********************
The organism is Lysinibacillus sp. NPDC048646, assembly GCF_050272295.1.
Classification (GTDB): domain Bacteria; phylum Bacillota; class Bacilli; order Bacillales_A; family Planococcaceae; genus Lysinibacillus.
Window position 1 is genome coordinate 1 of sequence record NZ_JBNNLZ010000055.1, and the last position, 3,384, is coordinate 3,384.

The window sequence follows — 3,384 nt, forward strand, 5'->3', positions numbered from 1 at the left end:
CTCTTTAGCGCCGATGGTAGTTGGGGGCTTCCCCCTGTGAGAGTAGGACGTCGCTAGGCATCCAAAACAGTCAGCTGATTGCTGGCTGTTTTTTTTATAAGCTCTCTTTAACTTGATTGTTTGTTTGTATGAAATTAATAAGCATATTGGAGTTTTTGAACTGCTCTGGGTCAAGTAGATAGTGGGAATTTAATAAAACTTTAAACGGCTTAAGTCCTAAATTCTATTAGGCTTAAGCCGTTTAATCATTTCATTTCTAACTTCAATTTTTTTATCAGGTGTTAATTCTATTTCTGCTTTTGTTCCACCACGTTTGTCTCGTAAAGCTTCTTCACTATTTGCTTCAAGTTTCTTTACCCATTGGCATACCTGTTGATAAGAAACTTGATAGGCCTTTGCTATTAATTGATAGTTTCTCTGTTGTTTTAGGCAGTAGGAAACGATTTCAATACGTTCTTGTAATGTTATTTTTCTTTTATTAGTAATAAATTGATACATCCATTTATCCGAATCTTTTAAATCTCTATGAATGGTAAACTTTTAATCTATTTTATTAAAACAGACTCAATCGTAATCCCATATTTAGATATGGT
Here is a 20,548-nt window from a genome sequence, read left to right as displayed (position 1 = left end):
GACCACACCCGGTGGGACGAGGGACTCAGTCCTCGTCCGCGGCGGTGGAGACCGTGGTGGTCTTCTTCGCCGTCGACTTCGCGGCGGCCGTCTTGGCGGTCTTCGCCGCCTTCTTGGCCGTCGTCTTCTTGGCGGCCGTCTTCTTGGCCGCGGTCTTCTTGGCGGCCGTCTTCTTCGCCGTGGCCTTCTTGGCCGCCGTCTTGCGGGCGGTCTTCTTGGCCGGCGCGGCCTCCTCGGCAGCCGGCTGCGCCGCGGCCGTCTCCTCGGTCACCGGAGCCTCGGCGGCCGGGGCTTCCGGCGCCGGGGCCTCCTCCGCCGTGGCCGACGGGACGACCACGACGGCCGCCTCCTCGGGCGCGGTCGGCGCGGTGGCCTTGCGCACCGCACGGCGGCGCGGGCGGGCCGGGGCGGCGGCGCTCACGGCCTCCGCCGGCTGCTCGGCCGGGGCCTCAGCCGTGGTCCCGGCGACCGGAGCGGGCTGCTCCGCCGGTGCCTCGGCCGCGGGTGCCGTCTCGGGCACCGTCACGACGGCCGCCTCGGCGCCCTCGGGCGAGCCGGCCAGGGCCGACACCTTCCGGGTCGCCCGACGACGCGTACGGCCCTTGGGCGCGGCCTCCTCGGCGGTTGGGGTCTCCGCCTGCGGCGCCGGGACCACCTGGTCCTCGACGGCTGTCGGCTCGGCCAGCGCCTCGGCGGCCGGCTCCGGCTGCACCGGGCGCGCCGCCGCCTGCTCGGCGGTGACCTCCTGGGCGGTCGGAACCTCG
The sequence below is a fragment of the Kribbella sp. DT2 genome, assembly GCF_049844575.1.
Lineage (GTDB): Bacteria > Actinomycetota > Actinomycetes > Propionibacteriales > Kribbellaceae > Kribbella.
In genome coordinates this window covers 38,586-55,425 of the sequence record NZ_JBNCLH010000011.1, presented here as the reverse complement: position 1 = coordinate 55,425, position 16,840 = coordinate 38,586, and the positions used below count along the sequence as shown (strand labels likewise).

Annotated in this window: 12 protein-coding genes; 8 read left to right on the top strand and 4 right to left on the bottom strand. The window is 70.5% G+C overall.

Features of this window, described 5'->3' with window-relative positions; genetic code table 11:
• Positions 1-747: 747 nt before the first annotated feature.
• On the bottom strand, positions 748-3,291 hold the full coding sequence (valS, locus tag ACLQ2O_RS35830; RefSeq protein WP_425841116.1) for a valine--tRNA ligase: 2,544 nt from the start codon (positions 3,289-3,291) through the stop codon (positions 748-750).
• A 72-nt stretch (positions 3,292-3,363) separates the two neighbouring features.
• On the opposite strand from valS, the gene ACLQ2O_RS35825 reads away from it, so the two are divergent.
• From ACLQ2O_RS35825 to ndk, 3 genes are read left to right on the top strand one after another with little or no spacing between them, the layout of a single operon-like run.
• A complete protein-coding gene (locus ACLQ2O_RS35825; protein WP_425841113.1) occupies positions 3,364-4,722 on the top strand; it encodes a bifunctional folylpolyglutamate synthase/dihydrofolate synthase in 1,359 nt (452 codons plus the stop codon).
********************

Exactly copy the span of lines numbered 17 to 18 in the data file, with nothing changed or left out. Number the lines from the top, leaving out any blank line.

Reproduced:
• From ACLQ2O_RS35825 to ndk, 3 genes are read left to right on the top strand one after another with little or no spacing between them, the layout of a single operon-like run.
• A complete protein-coding gene (locus ACLQ2O_RS35825; protein WP_425841113.1) occupies positions 3,364-4,722 on the top strand; it encodes a bifunctional folylpolyglutamate synthase/dihydrofolate synthase in 1,359 nt (452 codons plus the stop codon).